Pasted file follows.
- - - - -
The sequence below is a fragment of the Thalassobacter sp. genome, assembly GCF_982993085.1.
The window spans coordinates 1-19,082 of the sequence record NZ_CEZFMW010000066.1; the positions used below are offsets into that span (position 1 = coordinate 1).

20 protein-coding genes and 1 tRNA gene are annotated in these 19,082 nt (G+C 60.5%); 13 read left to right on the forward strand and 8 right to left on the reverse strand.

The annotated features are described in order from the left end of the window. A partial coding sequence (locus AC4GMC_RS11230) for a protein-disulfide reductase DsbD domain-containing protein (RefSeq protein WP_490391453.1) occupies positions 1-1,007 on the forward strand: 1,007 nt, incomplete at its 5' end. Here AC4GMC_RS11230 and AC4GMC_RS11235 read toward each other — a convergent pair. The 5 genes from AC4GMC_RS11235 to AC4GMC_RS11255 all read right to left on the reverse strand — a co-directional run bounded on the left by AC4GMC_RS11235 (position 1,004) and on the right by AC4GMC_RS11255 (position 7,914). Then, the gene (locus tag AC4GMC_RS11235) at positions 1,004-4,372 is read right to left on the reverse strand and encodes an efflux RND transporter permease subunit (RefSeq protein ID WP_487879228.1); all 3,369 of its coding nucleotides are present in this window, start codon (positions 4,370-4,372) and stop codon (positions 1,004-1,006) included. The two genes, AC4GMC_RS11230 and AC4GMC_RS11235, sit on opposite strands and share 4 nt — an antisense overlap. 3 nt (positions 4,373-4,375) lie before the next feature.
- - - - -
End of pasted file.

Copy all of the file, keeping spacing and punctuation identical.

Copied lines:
The sequence below is a fragment of the Thalassobacter sp. genome, assembly GCF_982993085.1.
The window spans coordinates 1-19,082 of the sequence record NZ_CEZFMW010000066.1; the positions used below are offsets into that span (position 1 = coordinate 1).

20 protein-coding genes and 1 tRNA gene are annotated in these 19,082 nt (G+C 60.5%); 13 read left to right on the forward strand and 8 right to left on the reverse strand.

The annotated features are described in order from the left end of the window. A partial coding sequence (locus AC4GMC_RS11230) for a protein-disulfide reductase DsbD domain-containing protein (RefSeq protein WP_490391453.1) occupies positions 1-1,007 on the forward strand: 1,007 nt, incomplete at its 5' end. Here AC4GMC_RS11230 and AC4GMC_RS11235 read toward each other — a convergent pair. The 5 genes from AC4GMC_RS11235 to AC4GMC_RS11255 all read right to left on the reverse strand — a co-directional run bounded on the left by AC4GMC_RS11235 (position 1,004) and on the right by AC4GMC_RS11255 (position 7,914). Then, the gene (locus tag AC4GMC_RS11235) at positions 1,004-4,372 is read right to left on the reverse strand and encodes an efflux RND transporter permease subunit (RefSeq protein ID WP_487879228.1); all 3,369 of its coding nucleotides are present in this window, start codon (positions 4,370-4,372) and stop codon (positions 1,004-1,006) included. The two genes, AC4GMC_RS11230 and AC4GMC_RS11235, sit on opposite strands and share 4 nt — an antisense overlap. 3 nt (positions 4,373-4,375) lie before the next feature.